This is an old folk song sung at summer camps across the country and usually taken as a mostly meaningless bit of rhyme. Though it's impossible to determine exactly what the origins of the lyrics are (many of these songs have verses that come after one another mostly non sequitor, sometimes making diametrically opposed points, suggesting that they were cobbled together over time, not written all at once), an interesting possiblity presents itself:

Two of the first ironclads ever built were the U.S.S. Monitor and the C.S.S. Virginia, fighting for opposite sides in the American Civil War. In 1862, they met in a historic battle (a stalemate) that marked the end of wooden ocean combat. The Virginia had been built upon the partially burned hull of the U.S.S. Merrimack, a northern frigate salvaged from a mostly-burned harbor when Virginia seceeded from the Union, and though rechristened, she went down in history, for whatever reason, under her former name.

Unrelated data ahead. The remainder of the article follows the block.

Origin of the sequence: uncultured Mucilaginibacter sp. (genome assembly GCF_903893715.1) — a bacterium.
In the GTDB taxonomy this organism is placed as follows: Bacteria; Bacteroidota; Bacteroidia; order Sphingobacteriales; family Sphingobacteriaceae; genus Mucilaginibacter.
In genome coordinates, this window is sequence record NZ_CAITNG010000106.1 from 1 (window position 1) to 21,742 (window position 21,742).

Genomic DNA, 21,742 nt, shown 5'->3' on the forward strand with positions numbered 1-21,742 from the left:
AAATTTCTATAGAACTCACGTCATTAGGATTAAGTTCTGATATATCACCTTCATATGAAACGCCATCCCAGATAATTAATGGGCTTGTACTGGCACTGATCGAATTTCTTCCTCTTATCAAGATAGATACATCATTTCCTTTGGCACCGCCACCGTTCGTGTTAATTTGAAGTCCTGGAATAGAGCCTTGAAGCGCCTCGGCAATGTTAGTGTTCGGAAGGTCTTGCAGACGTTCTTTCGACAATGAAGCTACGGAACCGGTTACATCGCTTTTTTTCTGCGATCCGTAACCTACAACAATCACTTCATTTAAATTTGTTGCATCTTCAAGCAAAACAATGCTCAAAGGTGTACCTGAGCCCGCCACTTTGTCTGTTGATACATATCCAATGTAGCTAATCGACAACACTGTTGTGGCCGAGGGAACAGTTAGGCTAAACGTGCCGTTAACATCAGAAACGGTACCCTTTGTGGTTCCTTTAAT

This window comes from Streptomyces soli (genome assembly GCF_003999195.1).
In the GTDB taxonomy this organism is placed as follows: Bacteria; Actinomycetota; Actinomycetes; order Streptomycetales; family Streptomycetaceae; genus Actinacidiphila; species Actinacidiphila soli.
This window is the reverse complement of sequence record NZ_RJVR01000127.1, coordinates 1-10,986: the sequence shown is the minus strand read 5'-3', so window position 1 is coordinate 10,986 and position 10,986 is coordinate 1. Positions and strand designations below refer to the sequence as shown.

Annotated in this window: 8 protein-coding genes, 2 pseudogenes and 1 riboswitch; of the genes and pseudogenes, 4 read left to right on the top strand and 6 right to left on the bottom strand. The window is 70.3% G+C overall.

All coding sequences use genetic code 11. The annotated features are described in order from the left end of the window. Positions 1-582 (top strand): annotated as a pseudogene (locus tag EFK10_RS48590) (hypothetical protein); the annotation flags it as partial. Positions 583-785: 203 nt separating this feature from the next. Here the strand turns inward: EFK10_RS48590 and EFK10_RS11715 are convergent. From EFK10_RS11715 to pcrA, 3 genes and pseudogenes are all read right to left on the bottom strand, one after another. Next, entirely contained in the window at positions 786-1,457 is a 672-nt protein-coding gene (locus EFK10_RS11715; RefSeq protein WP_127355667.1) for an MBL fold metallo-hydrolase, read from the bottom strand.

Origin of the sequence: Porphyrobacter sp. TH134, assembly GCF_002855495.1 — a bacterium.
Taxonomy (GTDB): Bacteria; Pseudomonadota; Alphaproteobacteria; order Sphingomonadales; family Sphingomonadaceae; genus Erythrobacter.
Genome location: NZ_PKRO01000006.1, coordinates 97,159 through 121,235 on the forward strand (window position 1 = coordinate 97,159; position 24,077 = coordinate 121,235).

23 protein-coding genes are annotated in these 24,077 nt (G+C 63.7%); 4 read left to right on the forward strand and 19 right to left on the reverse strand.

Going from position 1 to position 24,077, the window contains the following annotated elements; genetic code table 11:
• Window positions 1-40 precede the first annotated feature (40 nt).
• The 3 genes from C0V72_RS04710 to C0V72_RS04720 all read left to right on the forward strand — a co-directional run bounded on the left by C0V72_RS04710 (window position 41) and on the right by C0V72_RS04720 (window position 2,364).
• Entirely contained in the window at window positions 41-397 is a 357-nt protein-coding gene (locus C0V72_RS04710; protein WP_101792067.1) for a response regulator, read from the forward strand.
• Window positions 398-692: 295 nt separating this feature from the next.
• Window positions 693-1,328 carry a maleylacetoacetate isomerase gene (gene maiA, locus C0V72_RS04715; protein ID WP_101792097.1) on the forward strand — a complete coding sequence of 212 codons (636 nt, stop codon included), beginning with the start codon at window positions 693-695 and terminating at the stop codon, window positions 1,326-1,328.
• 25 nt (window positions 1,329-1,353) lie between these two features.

The Merrimack, former wooden hull covered in metal, was black in color. Being an ironclad, she had metallic rivets all along her hull to hold her together.

The song is typically sung aloud and passed on through memorization, not written down. Is it possible that the words to the first verse are really

Miss Merrimack, mack, mack,
All dressed in black, black, black,
With silver buttons, buttons, buttons
All down her back, back, back.

Maylith says:
That was an old jumprope rhyme when I was in grade school. And it was also a .... clapping song. (I forget the proper term for it, but it involved complicated clapping with a partner.)

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